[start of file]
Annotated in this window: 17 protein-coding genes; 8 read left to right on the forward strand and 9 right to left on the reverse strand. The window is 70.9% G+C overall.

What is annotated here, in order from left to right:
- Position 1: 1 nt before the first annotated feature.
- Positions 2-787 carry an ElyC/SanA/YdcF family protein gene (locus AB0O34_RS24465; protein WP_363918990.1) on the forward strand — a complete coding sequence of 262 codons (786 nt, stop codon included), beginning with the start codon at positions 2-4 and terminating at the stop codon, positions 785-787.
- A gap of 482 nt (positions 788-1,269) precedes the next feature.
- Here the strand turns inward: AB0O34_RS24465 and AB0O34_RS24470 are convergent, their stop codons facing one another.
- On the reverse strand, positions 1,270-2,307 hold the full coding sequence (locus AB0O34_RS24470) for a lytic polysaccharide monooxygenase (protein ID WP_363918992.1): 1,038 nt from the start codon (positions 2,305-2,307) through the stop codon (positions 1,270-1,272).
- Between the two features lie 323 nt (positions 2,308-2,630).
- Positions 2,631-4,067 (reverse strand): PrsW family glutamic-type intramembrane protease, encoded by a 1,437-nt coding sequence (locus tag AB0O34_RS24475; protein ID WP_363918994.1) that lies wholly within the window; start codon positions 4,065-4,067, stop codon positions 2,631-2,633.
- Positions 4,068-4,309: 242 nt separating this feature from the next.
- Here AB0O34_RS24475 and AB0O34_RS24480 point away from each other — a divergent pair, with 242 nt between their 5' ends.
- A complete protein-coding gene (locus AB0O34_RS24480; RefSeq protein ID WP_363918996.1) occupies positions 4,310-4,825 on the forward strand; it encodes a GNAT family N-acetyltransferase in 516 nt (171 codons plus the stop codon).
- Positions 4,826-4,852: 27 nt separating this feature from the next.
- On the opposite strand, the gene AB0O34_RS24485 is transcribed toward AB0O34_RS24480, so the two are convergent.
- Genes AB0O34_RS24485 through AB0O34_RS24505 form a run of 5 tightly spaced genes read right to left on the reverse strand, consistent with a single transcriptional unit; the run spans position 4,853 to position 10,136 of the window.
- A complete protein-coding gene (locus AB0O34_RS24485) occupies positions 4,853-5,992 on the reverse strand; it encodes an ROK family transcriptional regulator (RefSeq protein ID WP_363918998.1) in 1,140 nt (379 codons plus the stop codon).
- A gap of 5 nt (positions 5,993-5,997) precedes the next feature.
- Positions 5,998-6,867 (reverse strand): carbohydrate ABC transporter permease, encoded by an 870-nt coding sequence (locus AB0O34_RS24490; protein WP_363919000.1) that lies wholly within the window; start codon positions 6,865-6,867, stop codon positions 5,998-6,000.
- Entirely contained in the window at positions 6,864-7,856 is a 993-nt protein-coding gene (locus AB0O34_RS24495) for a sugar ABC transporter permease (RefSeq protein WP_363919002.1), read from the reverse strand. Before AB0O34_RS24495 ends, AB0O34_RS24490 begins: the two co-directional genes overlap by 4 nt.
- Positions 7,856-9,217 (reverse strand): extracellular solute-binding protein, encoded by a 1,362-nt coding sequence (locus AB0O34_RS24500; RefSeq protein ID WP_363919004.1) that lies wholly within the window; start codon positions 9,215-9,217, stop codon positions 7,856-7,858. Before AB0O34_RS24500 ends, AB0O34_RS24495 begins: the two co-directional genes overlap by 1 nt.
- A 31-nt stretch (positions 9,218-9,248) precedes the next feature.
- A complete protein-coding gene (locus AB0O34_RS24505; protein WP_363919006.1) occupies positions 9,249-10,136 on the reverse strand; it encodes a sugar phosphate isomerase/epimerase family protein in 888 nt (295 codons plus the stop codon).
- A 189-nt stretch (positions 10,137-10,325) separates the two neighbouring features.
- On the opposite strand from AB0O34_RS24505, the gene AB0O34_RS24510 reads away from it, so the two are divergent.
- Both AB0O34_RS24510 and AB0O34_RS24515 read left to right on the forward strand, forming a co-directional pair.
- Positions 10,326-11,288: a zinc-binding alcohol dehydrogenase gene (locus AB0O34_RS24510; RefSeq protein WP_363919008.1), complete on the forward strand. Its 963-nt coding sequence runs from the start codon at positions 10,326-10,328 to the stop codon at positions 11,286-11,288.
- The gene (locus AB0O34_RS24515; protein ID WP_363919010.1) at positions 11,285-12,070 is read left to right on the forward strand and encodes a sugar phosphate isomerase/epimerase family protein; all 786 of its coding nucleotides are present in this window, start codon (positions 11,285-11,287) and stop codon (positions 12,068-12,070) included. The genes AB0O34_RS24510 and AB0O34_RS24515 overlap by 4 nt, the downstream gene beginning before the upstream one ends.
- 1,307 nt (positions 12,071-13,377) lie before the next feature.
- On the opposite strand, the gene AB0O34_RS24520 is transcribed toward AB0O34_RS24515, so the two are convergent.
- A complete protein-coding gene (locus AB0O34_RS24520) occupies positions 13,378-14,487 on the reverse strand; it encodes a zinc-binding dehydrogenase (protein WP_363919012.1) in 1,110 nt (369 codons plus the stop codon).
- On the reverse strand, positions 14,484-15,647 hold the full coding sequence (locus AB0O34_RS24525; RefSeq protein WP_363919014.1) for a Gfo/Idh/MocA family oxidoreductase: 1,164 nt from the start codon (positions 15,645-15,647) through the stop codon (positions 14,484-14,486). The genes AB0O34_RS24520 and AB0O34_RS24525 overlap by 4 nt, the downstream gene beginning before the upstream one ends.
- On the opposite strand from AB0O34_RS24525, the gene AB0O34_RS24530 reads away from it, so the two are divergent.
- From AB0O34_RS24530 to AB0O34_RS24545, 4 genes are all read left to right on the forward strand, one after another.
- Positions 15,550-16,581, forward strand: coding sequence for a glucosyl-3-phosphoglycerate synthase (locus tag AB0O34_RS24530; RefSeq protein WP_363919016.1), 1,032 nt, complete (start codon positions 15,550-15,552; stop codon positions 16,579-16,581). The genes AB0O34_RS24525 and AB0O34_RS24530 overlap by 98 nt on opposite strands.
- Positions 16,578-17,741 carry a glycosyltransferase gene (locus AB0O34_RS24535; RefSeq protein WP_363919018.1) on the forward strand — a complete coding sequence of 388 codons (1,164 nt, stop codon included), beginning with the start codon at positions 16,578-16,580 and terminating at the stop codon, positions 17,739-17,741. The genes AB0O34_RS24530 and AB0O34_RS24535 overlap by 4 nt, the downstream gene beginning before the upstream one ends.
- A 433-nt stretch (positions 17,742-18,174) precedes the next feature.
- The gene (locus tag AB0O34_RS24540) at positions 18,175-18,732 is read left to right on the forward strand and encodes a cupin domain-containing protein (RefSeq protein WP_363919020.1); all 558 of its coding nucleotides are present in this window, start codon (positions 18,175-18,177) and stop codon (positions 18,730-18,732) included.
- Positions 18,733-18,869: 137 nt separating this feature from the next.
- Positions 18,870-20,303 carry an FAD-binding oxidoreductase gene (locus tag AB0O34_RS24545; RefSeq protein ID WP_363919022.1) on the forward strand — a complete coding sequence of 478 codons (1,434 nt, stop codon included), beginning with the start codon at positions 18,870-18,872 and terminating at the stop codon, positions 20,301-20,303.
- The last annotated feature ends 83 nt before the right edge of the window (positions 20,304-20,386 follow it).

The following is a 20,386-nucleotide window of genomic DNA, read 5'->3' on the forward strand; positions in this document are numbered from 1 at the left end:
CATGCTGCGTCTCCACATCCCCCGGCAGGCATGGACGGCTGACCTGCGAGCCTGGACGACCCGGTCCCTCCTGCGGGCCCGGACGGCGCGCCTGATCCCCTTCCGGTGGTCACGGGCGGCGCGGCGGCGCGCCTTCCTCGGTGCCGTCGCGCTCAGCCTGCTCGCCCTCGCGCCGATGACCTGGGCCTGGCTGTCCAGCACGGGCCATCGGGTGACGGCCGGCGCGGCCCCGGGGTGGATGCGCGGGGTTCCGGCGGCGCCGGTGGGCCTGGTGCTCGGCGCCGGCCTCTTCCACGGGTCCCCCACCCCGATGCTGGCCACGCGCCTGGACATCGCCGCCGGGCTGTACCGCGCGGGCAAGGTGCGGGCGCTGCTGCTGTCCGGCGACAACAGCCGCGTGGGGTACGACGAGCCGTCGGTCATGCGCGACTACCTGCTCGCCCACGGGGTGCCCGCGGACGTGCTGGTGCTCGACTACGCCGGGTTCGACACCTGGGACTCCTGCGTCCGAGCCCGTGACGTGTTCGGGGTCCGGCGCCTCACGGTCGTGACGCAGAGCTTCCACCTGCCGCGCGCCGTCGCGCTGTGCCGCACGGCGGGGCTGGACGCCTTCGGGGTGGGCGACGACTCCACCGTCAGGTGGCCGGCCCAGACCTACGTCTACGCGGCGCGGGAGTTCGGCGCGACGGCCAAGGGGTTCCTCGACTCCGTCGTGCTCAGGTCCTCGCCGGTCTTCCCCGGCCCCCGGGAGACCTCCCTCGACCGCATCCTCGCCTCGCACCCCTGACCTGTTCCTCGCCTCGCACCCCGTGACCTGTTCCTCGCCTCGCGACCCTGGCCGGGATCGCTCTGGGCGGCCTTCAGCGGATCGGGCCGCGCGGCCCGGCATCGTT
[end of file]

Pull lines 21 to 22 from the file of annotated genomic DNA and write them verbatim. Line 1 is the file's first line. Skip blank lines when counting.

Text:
- A 31-nt stretch (positions 9,218-9,248) precedes the next feature.
- A complete protein-coding gene (locus AB0O34_RS24505; protein WP_363919006.1) occupies positions 9,249-10,136 on the reverse strand; it encodes a sugar phosphate isomerase/epimerase family protein in 888 nt (295 codons plus the stop codon).